Impetigo in Children


Since young children are so active, it is not unusual to find a bump or rash somewhere on their body. Most times these abrasions are not cause for concern, but occasionally, a skin condition such as impetigo will require a trip to the pediatrician.

What Is Impetigo?

Impetigo is an extremely contagious skin infection caused by bacteria. It normally develops when the bacteria Staphylococcus aureus gets into healthy skin through a scrape, rash, cut or insect bite. UptoDate, a clinical decision tool, notes that this infection can also be caused by Streptococcus pyogenes or by both bacteria, although this happens less often. This bacterial infection occurs most frequently in children ages 2 to 5 years old and can occur at any time of the year but it is most common during the warmer months when kids are outdoors and more likely to cut or scrape themselves during play.

How Is Impetigo Spread?

Impetigo is spread from person to person through direct skin-to-skin contact. Your child can spread the infection to others by touching them or by touching common surfaces and object. These sores are often itchy and if your child scratches them he can spread the infection to other parts of the body.

Types of Impetigo

The Mayo Clinic notes there are three forms of this common childhood infection:

  • Nonbullous impetigo is the most common form of the infection and usually starts out with red or pimple-like sores surrounded by red skin. These bumps are usually found around the nose or mouth but can be spread to other areas of the body. The bumps eventually form into blisters that rupture and ooze, followed by a phase where the blisters are covered with a yellowish-brown colored crust.
  • Bullous impetigo, which is a less common form of the infection, features large blisters on the trunk of the body.
  • Ecthyma is a more serious form of the infection. It penetrates deeper into the skin which causes painful fluid-or pus-filled sores to turn into ulcers.

UptoDate notes that unlike many infections, fevers are typically not present with impetigo. If your child is experiencing severe pain, has worsening redness, has swelling or loss of appetite, this could indicate a more serious infection and you should discuss these symptoms with your healthcare provider right away.

Impetigo Treatment

The severity or extensiveness of your child's infection will dictate whether your pediatrician prescribes a topical cream or ointment or an oral antibiotic.

If your child just has a few infected spots that do not appear to go deep into the skin, your provider may prescribe an antibiotic cream such as Bactroban. This medicine is applied to the infected areas of the skin. It is important to complete the full course of treatment, as prescribed by your provider, to ensure that the infection does not come back.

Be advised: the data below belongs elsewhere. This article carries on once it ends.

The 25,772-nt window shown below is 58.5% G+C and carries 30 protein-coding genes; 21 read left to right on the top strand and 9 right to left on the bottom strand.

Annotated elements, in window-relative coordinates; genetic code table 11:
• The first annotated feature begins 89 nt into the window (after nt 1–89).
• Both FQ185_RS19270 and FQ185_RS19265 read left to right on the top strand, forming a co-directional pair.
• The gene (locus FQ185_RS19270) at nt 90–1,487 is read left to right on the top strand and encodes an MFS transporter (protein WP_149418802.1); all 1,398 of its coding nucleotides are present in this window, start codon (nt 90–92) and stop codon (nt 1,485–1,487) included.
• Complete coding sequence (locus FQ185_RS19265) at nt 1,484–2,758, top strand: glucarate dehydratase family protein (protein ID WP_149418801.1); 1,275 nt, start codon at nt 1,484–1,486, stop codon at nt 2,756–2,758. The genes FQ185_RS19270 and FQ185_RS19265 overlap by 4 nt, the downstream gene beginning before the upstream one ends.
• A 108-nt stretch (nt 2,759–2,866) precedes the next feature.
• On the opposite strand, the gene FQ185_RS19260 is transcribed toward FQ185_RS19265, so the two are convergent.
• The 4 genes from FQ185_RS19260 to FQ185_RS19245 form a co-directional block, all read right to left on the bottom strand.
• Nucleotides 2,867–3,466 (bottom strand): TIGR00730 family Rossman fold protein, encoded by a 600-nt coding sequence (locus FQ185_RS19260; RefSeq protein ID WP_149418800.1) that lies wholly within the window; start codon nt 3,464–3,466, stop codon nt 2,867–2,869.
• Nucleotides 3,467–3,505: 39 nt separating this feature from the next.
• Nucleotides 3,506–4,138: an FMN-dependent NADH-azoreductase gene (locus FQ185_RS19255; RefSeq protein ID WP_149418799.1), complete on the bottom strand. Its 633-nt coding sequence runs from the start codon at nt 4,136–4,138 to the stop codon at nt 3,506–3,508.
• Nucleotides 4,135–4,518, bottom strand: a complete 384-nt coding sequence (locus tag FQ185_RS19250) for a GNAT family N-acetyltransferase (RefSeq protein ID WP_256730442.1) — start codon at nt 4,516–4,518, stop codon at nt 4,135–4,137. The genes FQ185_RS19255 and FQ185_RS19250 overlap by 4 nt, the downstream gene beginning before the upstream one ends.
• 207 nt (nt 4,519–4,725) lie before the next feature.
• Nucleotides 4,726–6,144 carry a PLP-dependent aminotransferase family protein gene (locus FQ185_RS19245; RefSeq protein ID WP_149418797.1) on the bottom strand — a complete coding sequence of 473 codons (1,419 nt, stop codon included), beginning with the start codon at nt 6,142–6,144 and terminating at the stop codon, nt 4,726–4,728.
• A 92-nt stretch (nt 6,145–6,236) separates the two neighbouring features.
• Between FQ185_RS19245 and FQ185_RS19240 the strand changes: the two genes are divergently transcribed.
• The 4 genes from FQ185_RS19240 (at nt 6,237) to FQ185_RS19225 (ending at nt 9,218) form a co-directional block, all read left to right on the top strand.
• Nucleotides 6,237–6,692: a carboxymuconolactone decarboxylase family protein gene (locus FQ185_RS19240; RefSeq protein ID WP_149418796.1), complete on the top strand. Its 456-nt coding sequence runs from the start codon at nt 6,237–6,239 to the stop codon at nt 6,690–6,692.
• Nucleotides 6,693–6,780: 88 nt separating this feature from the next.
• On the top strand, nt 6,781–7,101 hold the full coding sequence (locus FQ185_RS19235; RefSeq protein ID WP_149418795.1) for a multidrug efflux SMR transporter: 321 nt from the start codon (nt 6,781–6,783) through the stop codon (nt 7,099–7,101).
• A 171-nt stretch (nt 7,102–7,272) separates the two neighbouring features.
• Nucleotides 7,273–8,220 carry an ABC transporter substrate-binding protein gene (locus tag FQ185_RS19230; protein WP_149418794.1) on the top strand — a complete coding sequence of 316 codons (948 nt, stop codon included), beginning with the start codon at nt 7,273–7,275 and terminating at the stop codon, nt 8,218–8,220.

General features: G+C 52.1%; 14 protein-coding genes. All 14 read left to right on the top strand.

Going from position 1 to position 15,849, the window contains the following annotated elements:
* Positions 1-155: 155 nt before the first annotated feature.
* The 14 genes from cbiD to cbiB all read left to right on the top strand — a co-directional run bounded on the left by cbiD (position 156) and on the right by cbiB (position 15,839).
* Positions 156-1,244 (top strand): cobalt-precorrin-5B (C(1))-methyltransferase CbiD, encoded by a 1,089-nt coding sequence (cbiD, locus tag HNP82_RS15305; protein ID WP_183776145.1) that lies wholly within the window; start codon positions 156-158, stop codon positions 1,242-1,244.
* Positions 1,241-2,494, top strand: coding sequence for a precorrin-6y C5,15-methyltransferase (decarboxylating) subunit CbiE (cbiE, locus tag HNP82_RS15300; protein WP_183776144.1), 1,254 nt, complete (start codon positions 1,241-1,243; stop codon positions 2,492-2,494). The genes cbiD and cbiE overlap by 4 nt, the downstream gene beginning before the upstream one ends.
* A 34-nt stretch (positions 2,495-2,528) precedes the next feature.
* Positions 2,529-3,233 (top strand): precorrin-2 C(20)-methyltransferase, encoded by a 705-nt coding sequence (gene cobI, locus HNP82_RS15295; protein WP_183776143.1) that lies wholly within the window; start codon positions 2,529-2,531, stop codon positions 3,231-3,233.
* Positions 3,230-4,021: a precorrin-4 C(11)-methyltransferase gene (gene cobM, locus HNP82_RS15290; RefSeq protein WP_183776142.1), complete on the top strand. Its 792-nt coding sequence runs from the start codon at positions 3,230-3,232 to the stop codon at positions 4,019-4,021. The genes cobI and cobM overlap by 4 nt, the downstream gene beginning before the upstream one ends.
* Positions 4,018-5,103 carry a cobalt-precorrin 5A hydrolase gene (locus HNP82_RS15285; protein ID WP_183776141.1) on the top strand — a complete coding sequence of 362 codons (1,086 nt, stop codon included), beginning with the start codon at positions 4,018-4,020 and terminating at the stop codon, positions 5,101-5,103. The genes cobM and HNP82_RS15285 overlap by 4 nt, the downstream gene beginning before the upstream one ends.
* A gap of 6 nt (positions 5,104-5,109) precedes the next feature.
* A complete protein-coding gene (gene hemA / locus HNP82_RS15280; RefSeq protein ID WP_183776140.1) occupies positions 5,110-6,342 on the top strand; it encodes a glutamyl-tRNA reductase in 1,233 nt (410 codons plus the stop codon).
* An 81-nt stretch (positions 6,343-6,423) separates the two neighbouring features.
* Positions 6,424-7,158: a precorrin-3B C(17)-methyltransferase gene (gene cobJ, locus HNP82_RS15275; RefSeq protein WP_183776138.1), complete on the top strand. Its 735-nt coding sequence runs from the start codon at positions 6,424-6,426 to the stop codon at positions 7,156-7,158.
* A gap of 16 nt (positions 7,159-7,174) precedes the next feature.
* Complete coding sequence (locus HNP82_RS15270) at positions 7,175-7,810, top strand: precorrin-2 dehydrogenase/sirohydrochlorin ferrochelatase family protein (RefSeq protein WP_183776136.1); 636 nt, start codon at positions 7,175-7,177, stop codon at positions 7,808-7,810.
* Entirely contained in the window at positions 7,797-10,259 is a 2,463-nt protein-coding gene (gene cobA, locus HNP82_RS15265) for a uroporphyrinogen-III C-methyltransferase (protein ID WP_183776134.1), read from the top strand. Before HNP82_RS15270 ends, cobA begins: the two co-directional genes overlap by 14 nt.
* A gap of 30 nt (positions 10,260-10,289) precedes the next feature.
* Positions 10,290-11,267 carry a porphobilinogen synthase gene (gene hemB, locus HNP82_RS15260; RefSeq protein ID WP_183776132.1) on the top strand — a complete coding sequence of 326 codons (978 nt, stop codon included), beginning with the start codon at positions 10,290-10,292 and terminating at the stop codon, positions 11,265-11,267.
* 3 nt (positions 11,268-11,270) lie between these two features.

Home Remedies

There are a number of supportive therapies you can implement to help with this bacterial infection. These include:

  • Soaking the infected area in warm water for 15 to 20 minutes
  • Scrubbing the area with a washcloth and antibacterial soap
  • Covering the area to help prevent spreading the infection to other people, or even to other parts of your child's body
  • Cutting your child's fingernails to discourage him from scratching the infected area
  • Observing the rash for improvement or worsening

Always check with your medical provider for a personalized treatment plan.

Serious Complications

Complications from this infection are rare but they can occur. The Mayo Clinic reports that some complications that can occur include:

  • Kidney Damage
  • Cellulitis
  • Scarring

Preventing Impetigo

The best way to prevent impetigo is to keep the skin clean and healthy. To help prevent spreading the infection to others:

  • Avoid contact with people who have the condition.
  • Wash your hands with soap and water often.
  • Do not share personal items such as towels, clothes and linens.
  • Launder towels and bed linens in hot water, and dry using high heat.
  • Always use tissues to blow your child's nose.
  • Teach your child to sneeze in the crook of his arm and not into his hands. This prevents bacteria in his nose and mouth from spreading.
  • Keep your child home from daycare or school until your provider says that he is no longer contagious.

Healthy Skin

Young children are prone to acquiring viruses and bacterial infections but by implementing good skin-care regimen and prevention measures you can help ensure your child remains symptom-free.

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Impetigo in Children